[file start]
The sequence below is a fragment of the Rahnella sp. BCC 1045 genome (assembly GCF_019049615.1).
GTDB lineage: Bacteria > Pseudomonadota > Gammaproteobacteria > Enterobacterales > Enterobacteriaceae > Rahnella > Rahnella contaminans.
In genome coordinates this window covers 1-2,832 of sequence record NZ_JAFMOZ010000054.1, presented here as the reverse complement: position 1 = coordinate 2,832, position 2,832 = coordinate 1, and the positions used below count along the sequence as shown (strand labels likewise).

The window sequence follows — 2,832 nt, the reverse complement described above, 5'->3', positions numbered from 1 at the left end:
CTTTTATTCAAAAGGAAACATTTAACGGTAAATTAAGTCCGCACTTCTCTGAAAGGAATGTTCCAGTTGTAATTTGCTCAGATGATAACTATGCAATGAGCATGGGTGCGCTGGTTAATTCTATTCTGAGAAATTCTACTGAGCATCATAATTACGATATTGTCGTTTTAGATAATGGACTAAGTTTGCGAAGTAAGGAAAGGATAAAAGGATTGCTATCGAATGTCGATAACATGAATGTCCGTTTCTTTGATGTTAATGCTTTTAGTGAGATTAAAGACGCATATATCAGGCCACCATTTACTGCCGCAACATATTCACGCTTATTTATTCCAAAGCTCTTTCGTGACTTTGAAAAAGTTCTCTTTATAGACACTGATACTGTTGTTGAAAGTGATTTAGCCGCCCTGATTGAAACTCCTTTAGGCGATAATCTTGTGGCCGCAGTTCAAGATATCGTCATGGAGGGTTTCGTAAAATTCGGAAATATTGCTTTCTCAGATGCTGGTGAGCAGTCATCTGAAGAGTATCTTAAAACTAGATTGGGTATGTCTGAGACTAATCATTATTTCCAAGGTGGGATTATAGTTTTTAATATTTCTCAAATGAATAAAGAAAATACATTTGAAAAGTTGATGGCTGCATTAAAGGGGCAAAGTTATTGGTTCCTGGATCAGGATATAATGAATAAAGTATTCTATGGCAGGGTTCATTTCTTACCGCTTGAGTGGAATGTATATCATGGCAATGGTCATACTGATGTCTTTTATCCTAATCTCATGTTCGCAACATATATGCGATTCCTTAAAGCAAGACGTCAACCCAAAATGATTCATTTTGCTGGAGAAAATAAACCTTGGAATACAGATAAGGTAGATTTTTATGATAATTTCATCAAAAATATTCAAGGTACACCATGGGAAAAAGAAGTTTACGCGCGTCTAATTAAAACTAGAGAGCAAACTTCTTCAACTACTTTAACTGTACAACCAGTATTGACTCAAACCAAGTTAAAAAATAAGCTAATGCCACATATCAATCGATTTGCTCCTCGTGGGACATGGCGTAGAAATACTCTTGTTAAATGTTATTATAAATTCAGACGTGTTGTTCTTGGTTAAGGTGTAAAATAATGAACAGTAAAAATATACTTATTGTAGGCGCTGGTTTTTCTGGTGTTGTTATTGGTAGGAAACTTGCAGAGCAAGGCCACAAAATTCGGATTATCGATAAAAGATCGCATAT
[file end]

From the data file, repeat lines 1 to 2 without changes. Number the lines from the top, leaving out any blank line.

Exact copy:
The sequence below is a fragment of the Rahnella sp. BCC 1045 genome (assembly GCF_019049615.1).
GTDB lineage: Bacteria > Pseudomonadota > Gammaproteobacteria > Enterobacterales > Enterobacteriaceae > Rahnella > Rahnella contaminans.